The Federation of Somali Trade Unions (FESTU) today mobilized and brought together workers and their representatives to join millions of workers around the world in marking International Workers’ Day. The epicentre of this mobilization is in Mogadishu where grassroots members, activists, and leaders of FESTU and its 12 affiliated sectoral unions have assembled to reflect on the past struggles of Somali workers to renew their courage to face the challenges of today.
“We are firmly united, and we are acting in solidarity to demand an end to labour exploitation, poverty, injustice, hunger, inequality, discrimination and the disasters caused by climate change”, said Omar Faruk Osman, General Secretary of FESTU.
At today’s gathering, Somali workers demanded decent work for a decent life, respect for civil liberties and dignity in the workplace. They called for the enactment of progressive laws and policies backed by adequately resourced enforcement mechanisms. Specifically, they called on the executive and legislative arms of government to enact comprehensive labour laws and policies to abolish child labour and forced labour, eradicate gender discrimination, and empower women, safeguard a safe and healthy working environment, establish living wages, and protect the environment through appropriate adaptation and mitigation measures. The combined effects of these laws and policies, they hoped, should serve as a benchmark for measuring changes in working conditions to realize socio-economic and ecological progress.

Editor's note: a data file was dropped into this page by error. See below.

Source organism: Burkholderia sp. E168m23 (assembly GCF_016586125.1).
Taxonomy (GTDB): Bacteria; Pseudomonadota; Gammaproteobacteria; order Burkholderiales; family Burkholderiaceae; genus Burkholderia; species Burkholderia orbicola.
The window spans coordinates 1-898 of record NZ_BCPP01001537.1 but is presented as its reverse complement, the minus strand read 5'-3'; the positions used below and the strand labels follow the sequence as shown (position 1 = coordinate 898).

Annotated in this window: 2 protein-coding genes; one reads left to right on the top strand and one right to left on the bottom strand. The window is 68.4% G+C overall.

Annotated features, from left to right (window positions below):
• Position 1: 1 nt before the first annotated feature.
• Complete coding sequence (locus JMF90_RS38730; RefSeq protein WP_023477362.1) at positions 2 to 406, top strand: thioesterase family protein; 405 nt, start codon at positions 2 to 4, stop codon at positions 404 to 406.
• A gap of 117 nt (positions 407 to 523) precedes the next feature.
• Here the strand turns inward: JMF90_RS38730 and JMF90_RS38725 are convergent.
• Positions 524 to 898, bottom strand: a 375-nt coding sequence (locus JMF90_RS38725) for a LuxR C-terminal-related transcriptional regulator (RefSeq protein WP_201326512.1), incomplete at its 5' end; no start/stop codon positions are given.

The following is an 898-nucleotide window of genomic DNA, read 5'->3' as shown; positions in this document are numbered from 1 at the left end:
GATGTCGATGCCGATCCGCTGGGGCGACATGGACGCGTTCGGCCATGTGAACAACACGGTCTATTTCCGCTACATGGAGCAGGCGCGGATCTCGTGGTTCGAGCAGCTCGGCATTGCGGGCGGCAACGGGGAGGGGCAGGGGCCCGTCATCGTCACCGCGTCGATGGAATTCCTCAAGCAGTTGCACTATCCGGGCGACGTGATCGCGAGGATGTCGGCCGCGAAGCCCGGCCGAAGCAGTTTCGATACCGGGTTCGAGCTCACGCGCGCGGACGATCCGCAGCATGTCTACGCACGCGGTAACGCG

Somalia has an inescapable obligation to respect fundamental principles and rights at work as well as to ensure a process of tripartite social dialogue to promote the ratification and implementation of relevant ILO conventions and protocols. Therefore, FESTU and its affiliated unions commit to continue campaigning against outdated labour laws and to seek progressive laws that are in line with internationally recognized standards to underpin the protection of all categories of Somali workers. Trade unions want the current Labour Code to be revised to meet international standards, and for the authorities to promulgate sound policies on social protection, labour migration, child labour and forced labour, gender equality, women empowerment and living wage with minimum delay.
The decent work deficits plaguing the Somali labour market are unacceptable and must be addressed to pave the way for inclusive economic growth, environmental preservation, as well as resilient and sustainable development. Clearly, this requires urgent political will, and FESTU urges the Federal Government and the social partners to show leadership and relentless commitment to quickly conclude the first generation of the Somalia’s Decent Work Country Program which is aimed at addressing the shortfalls of decent work plaguing the labour market. The time for a fundamental change has come.
Organized labour under the ambit of FESTU will leave no stone unturned to ensure that the working people of Somalia gain their inalienable rights, and from now, going forward, an injury to a worker must be considered as an injury to a community member, and vice versa.